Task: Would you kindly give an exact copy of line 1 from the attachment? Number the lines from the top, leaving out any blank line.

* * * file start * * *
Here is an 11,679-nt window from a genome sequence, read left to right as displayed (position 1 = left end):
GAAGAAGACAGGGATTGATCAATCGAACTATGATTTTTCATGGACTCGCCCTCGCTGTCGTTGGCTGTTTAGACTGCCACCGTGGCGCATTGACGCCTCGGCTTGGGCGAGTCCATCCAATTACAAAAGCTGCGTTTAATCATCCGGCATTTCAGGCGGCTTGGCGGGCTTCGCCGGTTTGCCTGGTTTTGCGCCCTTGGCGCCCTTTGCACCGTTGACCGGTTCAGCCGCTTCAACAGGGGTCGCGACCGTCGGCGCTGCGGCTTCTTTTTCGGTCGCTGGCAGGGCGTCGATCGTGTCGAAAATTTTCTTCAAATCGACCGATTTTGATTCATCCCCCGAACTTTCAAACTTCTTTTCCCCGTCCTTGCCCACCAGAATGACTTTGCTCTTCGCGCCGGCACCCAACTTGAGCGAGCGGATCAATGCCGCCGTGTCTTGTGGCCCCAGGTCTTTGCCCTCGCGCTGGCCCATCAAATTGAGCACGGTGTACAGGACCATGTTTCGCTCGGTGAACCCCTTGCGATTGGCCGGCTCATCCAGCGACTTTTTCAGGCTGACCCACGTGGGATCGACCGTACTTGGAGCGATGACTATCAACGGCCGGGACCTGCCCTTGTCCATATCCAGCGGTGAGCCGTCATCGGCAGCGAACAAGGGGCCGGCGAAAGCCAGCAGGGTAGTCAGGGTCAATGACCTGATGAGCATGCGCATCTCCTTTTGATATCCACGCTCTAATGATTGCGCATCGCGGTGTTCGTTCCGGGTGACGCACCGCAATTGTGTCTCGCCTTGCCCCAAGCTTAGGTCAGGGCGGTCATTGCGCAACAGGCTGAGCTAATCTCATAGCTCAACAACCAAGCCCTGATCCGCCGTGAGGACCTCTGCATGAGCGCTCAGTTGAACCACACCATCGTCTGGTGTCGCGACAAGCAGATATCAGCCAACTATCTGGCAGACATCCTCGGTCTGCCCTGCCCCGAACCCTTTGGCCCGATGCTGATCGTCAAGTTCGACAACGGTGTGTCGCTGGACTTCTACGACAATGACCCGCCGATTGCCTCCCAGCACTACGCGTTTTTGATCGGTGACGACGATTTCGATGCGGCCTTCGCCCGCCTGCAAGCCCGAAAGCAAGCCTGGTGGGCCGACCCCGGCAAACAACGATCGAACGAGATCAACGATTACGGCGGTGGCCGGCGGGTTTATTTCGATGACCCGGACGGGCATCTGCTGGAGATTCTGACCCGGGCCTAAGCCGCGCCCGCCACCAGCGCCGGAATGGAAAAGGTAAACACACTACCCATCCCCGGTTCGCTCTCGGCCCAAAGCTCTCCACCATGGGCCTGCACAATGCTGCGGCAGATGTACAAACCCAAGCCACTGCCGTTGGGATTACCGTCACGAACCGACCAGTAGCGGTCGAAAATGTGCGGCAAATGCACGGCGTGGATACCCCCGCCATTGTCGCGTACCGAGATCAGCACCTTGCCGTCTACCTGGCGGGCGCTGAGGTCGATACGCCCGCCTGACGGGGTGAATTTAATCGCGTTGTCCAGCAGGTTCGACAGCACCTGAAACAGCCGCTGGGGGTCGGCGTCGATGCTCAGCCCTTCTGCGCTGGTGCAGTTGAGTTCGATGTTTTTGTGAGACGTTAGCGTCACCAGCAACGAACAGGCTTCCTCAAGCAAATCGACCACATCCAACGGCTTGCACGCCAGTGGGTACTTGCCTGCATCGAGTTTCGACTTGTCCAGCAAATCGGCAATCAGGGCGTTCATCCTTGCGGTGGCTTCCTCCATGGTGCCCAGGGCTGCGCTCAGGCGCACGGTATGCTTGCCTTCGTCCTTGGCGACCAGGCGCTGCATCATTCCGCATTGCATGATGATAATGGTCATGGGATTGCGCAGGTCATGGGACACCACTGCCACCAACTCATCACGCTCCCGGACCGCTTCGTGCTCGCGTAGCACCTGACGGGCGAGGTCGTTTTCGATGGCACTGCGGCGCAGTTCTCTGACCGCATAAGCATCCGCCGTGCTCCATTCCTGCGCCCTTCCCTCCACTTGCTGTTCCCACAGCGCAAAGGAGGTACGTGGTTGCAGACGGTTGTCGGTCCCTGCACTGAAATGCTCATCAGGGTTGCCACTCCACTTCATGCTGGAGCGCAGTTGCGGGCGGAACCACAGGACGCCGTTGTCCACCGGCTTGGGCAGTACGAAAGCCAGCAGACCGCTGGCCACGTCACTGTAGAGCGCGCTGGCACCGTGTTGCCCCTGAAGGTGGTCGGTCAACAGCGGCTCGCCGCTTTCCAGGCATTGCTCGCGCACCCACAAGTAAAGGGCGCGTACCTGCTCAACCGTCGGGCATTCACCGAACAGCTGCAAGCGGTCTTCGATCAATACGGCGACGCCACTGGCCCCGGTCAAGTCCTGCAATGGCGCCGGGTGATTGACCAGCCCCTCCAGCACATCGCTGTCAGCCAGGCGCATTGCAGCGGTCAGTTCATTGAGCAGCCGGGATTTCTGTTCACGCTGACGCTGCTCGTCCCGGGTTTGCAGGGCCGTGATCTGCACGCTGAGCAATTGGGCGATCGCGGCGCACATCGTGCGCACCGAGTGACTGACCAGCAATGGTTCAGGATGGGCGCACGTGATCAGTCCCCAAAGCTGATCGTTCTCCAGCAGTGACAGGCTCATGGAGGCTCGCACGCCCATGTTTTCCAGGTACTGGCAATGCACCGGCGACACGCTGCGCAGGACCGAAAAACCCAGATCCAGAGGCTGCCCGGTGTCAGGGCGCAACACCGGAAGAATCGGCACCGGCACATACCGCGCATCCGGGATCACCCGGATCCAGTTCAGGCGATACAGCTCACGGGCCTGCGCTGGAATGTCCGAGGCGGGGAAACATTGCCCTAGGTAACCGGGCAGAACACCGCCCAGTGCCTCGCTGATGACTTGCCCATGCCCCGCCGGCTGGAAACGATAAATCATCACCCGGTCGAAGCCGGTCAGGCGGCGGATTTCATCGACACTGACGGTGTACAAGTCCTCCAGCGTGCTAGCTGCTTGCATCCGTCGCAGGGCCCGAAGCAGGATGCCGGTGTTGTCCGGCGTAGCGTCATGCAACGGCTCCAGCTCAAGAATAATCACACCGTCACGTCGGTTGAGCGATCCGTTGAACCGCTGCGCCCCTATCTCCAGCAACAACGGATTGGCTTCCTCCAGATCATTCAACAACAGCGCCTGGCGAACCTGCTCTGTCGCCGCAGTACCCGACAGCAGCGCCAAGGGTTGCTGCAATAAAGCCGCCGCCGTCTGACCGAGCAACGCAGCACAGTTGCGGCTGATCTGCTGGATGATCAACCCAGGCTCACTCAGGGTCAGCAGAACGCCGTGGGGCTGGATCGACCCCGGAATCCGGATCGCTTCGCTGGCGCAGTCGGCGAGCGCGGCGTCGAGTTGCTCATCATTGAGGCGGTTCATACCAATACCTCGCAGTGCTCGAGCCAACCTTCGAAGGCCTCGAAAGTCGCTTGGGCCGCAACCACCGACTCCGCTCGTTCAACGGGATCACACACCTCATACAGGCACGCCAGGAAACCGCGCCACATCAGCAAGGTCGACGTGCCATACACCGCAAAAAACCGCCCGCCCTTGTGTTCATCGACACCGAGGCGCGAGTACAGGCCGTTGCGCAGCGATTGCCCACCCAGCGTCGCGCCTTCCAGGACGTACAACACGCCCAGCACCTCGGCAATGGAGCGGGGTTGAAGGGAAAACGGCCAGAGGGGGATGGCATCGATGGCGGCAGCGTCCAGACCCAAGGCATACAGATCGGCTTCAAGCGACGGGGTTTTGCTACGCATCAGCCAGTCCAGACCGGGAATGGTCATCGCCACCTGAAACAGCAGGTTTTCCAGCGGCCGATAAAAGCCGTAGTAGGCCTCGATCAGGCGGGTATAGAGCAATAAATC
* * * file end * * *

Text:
Here is an 11,679-nt window from a genome sequence, read left to right as displayed (position 1 = left end):